Paul Befumo is a punctual estate planner who sports a beige corduroy suit and wears his hair closely cropped. To him, 4/20 is a date. Until recently, he hadn’t heard of Jay Day, an international May Day legalization demonstration billed as “The million marijuana march.” But Befumo, who has a science background, learned that the drug can alleviate the nausea and lack of appetite experienced by many people with cancer. He believes it should have been prescribed to his father and friends who suffered from cancer. So after initial reluctance because of the credibility his day-job requires, Befumo agreed to spearhead a citizen initiative for the November ballot, a measure that would allow the production, possession and use of marijuana by patients with debilitating medical conditions.
The attorney general’s office approved the petition on April 20. Befumo says his colleagues were smugly asking whether the decision to approve on 4/20 was coincidental. “I’m going 4/20? I don’t get it,” says a bemused Befumo. “I’ve come across some things like that. It just makes me feel kind of square.”
Time and again, though, he’s encountered similarly prim and proper folks who believe in legalizing the medical use of marijuana, because they’ve seen it work. “When something is effective,” says Befumo, “it’s really hard to keep it under wraps.”
If passed, the initiative—I-148, the Montana Medical Marijuana Act—would affect both patients and physicians. It would provide protection for physicians who recommend the use of marijuana if the potential benefits outweigh the health risks. It would protect patients who suffer from debilitating conditions, such as chronic pain, nausea or seizures. It would prohibit the use of marijuana on school grounds, in public places and in correctional facilities.
Petitions arrived in Missoula last week. Befumo and a crew of petitioners have until June 18 to collect 20,510 signatures. Befumo hopes to collect 30,000.
Saturday’s Jay Day march was ripe turf for signature collection. A string of musicians, who had played for the International Wildlife Film Festival’s Wild Walk parade, moseyed down Fourth Street and ambled to Jacob’s Island for their second show. Around noon, the scene was set: drums, a tambourine, a thermos and bb shaker, a lavender Electra cruiser, toasted and salted hemp seeds, and a handful of folk ready to volunteer the valuable uses of hemp—it cleans the earth and Henry Ford once built a car, in part, with cellulosic hemp, for instance.
An advertisement for Jay Day calls for a million to march. “I don’t see one million people here,” says a man who identifies himself only as Farmer John.
About two dozen people sat under the pine trees at Jacob’s Island. For the most part, they are musicians, a group of friends who drum together on full moons. It was hard to find anyone militantly in favor of legalization. Enforcing the ban against cyanide heap leach mining is probably more urgent, says Farmer John. Leslie Hannay, who wears a buffalo mask, doesn’t smoke at all. “It makes me unable to socialize,” she says. She approves of decriminalization, though. “It’s pretty arbitrary considering the pharmaceutical industry and tobacco and alcohol,” she says.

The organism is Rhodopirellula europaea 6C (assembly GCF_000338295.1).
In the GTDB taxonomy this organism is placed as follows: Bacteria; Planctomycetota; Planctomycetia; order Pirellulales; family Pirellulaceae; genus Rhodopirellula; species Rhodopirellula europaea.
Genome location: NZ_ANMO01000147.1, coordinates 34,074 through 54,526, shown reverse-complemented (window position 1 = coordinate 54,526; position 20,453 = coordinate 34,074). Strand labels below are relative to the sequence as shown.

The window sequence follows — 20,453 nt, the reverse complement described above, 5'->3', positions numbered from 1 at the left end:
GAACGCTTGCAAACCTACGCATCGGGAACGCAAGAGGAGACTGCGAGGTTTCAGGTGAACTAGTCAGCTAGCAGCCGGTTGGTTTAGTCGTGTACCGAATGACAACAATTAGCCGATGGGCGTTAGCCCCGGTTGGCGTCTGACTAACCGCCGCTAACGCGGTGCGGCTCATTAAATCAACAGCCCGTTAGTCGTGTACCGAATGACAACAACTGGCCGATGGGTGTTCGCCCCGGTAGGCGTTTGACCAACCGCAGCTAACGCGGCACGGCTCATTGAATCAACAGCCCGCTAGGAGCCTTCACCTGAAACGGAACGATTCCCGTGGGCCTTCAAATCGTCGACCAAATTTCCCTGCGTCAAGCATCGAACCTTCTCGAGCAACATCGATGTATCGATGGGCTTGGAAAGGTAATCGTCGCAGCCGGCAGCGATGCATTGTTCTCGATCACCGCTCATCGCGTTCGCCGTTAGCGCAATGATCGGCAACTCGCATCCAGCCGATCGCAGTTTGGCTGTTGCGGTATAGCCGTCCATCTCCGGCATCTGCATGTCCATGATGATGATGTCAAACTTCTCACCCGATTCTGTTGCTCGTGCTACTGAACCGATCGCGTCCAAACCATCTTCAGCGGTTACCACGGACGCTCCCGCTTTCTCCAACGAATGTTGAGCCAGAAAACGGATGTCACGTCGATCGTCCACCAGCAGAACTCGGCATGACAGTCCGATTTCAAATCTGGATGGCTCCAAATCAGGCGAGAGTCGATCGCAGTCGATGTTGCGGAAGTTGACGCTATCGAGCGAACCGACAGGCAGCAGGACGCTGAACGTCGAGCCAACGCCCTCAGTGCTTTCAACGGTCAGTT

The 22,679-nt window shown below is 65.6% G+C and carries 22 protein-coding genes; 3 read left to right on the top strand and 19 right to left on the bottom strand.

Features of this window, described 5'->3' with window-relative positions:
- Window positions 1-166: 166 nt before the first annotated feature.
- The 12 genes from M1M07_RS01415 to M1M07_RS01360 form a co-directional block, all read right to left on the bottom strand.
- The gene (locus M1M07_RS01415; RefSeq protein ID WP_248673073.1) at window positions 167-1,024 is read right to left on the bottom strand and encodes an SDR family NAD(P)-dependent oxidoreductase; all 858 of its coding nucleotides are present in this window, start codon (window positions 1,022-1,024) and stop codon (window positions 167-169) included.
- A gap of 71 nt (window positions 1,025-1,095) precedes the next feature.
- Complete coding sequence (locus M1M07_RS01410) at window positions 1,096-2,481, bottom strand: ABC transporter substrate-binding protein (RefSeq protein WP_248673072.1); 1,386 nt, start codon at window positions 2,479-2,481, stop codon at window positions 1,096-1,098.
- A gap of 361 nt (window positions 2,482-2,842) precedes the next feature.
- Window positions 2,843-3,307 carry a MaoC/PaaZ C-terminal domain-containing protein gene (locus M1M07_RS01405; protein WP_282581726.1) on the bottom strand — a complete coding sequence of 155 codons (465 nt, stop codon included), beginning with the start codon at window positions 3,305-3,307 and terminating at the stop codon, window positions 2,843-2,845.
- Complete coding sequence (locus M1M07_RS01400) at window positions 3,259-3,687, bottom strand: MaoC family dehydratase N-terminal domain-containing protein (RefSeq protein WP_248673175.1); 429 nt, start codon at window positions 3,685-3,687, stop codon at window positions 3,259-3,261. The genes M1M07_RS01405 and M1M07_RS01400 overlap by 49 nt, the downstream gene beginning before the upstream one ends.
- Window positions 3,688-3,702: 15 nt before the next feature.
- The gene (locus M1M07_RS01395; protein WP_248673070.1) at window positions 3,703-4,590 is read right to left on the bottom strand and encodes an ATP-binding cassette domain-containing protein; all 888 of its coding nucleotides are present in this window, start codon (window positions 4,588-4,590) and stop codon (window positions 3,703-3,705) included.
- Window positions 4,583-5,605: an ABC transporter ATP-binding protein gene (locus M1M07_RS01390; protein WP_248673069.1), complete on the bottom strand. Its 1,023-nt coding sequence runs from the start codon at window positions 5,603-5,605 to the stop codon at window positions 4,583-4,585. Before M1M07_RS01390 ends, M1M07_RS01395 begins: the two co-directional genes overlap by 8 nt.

A 19-year-old Missoula business owner was one of the few people present solely for the cause. Her mother was diagnosed with breast cancer about two years ago, and is still undergoing radiation treatment. The daughter is her mother’s supplier. “I believe that it should be legalized for medical uses,” she says.
At 12:28 p.m., Angela Goodhope, carrying a hemp backpack and the parasol of a tourist guide, decided it was time to march. The group made its way west along the river trail without finding many fellow travelers.
The only person moving quickly was a petition-collector, a woman who wants to be identified as Tess. “I’m going to drop back and ask these two if they’re registered to vote,” she says.
The two signed.
“Two of my best friends’ mothers have gone through breast cancer,” she says, explaining her involvement. “We’re not the types to use illegal substances.”
Collecting petitions makes her nervous.
“I’m actually really fearful of this,” she says, though she isn’t doing anything illegal. “I know that I’m not. But that doesn’t mean that it’s not dangerous.”
On Higgins Ave., the group’s energy intensified. The drumming echoed off glass windows. Goodhope propped her parasol so that it covered two. Is she happy with the turnout? She smiles. “Sure.”
On Broadway, two petitioners run into each other.
“How you doing on signatures?”
“Pretty good, pretty well.”
At the courthouse gazebo, the parade’s destination, a joint quickly made its way through a handful of participants.
“Civil disobedience,” smiled one man.
The turnout is sparse—30 max. It feels like activists’ day off.
“It was pretty meager,” says Dug Murray, a self-described “young buck” wearing two horns leftover from the Wild Walk.
For Tess, Saturday was a success. “I had nobody say ‘no’ to me today,” says Tess. In an hour and a half, she collected 87 signatures for Missoula County, three for Ravalli and two for Lake. The initiative requires signatures from 5 percent of the voters in half the counties in the state in order to make the ballot.
“I think there are a lot of people out there who support this,” says Befumo, “but are afraid to say so because they think they’re the only one.”
The voter initiative is based on a 2003 legislative one, HB 506, which failed in the Montana House on a 60–40 vote. Ron Erickson (D-Missoula) sponsored that bill. He won’t make a prediction for I-148, but says he saw committee members vote in favor of HB 506 who then changed their votes once the bill hit the House floor. He has more faith in people who are not politicians: “Politicians are much more chicken than the voters they represent.”